I have a confession to make. I really, truly don’t like living in populated areas. I never have. I grew up in the suburbs just south of the city of Chicago, in a place called South Holland. And, I hated it! With a passion, I hated it. Hated it so much that by the time I was fourteen, I promised myself I was going to get out of there and NEVER again live in anything that even resembled suburbia.
I hated watching houses go up in the small subdivision I grew up in because for every house that went in, a little bit more of the wild places that I played in, explored, day-dreamed in, and had adventures (some real, most make-believe) disappeared. The trees came down, the marshy spots were filled in, the tall grasses became manicured lawns, and the stars were less and less visible at night.
I have lived away from cities and suburbia since I left my childhood home those many years ago. And, I don’t miss all that concrete in the least. I don’t miss the regimented manner of sectioning off life. Anyone who has seen my garden on the pool deck understands that even though I’m constrained by the concrete of the in-ground pool and the fence which surrounds the pool (I do have dogs and children here), I have the flower beds by the pool planted with a profusion of wild flowers which are not segmented, regimented, and constrained. I have several different types of Echinacea and I’ve allowed them to grow as they will, where they will. My Indian Blanket (gaillardia) is gradually filling in the empty spots left when I had to cull all of my hollyhocks due to a severe infestation of rust. I have several Russian sage plants that have spread, defining the fence around the pool, their branches pushing through the weave to dance with lavender wands. The latest addition to the flower bed is a variety of Baptisia that is called “purple smoke” and I am in love with this plant. It grows as a large bushy plant that dies back in the winter. Once the flowers are spent, it forms black seed pods.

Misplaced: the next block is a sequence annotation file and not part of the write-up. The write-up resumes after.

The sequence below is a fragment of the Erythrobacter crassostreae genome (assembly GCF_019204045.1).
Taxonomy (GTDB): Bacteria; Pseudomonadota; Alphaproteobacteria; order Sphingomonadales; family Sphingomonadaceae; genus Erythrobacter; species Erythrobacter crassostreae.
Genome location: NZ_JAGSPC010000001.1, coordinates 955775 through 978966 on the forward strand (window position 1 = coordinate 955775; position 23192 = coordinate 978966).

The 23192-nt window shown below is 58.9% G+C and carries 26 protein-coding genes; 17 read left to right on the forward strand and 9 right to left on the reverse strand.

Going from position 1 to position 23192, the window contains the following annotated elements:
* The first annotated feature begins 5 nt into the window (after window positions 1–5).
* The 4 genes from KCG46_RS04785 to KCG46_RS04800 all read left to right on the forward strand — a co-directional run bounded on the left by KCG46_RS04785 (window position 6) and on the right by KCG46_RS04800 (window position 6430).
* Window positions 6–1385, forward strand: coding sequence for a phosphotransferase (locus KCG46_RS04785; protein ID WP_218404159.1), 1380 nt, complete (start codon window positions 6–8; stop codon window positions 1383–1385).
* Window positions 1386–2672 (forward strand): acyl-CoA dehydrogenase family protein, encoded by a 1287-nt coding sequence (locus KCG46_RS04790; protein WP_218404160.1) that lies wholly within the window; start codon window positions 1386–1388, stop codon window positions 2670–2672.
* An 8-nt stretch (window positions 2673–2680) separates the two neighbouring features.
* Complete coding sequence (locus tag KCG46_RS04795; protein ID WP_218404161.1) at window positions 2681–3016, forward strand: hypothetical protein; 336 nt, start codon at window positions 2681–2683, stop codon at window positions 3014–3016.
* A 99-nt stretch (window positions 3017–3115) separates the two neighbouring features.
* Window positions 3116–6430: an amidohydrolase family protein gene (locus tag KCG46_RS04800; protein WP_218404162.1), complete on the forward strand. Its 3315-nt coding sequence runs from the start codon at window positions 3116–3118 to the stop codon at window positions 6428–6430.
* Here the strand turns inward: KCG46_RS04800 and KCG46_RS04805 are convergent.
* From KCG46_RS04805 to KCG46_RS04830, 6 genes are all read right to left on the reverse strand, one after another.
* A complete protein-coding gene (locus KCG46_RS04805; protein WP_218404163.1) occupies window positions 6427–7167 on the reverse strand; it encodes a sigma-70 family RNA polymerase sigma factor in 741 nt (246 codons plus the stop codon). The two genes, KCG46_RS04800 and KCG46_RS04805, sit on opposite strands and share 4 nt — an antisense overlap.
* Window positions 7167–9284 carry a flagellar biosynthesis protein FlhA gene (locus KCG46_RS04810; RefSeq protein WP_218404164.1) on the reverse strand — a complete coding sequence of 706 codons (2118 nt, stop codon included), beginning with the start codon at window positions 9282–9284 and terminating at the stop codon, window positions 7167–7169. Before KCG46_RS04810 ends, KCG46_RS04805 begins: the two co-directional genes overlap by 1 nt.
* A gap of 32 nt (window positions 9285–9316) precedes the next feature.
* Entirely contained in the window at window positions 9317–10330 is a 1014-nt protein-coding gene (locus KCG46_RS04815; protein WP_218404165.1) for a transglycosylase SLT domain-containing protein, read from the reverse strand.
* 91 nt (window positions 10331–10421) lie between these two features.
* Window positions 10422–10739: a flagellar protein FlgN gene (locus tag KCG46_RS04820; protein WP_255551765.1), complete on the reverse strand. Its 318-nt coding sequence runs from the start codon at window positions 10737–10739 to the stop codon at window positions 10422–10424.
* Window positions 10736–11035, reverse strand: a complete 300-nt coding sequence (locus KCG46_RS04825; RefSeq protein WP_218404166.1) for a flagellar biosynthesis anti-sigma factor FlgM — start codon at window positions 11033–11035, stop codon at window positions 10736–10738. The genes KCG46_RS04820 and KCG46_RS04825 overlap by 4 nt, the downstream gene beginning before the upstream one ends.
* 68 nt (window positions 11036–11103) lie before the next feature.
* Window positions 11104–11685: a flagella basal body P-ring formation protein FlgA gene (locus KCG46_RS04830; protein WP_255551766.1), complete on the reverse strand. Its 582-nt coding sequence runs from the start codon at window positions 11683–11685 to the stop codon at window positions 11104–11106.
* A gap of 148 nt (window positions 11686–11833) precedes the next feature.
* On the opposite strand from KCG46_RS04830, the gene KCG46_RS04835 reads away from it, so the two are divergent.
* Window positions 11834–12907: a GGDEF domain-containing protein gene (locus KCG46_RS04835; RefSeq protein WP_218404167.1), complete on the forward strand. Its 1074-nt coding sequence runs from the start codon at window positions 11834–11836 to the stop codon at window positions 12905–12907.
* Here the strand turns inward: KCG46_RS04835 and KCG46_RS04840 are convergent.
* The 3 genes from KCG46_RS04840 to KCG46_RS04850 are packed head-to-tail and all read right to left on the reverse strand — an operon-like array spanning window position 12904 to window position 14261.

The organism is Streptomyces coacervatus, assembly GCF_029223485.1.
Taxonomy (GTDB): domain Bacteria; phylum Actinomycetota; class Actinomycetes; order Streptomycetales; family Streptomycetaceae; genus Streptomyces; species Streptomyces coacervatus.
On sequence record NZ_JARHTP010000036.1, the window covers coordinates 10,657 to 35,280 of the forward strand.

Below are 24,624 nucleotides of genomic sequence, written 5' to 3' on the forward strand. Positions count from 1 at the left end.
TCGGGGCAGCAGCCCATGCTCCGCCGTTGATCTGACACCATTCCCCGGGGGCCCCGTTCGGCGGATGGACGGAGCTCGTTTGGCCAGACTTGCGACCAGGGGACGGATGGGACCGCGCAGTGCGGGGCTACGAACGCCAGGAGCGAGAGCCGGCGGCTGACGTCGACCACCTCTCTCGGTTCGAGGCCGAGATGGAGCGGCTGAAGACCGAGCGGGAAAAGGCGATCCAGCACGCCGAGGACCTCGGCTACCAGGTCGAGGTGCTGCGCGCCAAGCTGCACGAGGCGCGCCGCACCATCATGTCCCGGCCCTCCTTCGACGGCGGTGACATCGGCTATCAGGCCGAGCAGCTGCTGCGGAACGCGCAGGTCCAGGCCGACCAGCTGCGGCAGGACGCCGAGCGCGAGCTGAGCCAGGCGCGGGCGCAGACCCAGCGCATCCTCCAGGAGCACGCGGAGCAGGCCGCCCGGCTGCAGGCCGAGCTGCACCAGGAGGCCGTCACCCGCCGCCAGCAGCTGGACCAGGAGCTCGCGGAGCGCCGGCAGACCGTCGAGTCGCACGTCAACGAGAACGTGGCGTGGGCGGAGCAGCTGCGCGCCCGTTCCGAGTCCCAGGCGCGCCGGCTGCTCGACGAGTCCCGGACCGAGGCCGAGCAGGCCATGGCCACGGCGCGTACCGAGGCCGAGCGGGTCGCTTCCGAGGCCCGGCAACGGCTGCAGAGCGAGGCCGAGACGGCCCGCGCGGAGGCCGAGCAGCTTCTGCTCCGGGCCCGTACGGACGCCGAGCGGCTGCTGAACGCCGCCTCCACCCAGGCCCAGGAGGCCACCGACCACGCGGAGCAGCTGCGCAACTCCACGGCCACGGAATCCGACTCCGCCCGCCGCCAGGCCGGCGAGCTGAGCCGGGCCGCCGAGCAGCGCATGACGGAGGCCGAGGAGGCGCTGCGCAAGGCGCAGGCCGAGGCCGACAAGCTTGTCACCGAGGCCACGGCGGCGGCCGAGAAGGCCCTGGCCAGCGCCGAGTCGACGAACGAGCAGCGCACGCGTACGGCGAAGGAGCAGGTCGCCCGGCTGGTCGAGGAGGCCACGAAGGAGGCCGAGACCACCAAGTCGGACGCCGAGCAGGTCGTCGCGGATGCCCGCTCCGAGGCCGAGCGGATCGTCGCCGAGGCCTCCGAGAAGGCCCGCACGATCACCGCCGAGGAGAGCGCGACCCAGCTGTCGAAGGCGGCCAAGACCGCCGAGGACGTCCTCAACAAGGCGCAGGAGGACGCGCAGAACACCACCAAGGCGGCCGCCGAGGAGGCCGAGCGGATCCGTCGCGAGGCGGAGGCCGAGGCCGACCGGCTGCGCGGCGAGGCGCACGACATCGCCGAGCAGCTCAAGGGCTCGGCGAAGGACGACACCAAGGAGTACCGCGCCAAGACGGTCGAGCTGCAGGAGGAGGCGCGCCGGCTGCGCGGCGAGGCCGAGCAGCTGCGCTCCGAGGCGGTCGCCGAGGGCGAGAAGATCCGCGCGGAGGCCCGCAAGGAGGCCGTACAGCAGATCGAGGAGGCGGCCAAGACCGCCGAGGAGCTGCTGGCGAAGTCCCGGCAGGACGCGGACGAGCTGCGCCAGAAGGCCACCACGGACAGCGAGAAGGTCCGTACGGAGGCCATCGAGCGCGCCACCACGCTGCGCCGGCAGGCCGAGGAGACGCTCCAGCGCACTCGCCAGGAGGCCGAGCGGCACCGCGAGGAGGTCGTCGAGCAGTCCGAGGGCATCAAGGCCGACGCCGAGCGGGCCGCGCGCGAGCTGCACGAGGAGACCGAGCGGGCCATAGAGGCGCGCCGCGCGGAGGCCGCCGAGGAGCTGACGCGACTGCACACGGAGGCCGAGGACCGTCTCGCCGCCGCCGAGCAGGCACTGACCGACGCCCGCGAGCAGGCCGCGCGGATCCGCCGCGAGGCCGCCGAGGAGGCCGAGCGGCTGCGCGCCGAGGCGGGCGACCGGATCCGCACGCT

The rock garden between the house and the garage follows flowing lines and keeps many of the large rocks we have brought back from Wyoming on our annual trip. I’ve broadcast cleome and verbena in the gravel and allow both to grow almost anywhere they wish in the rock garden, except for right along the stepping stones that lead from the breezeway to the pool, as cleome does have tiny thorns along its stem and it does hurt when it snags an unwary swimmer heading to the water. While I have many plants in planters, it is the cleome and the verbena which fill in a lot of the space between the planters.
The latest addition to the “landscaping” is a rock garden in the front yard, and again, it is a series of gentle curves nudging into the grass. I’ve planted perennials in that rock garden, too, plants that will grow and spread as they mature. I’m planning to put in a few more Russian sage plants near the tree stump of the old blue spruce which gave up the ghost a few years ago.
It’s getting to the time of year when the flowers will begin to die back. I’ll plan more perennials to plant over the winter and watch the gold finches and black-capped chickadees feast on the seed heads of the Echinacea over the winter. And, come spring, the regimentation of winter will fade away and once more, I’ll let my garden grow.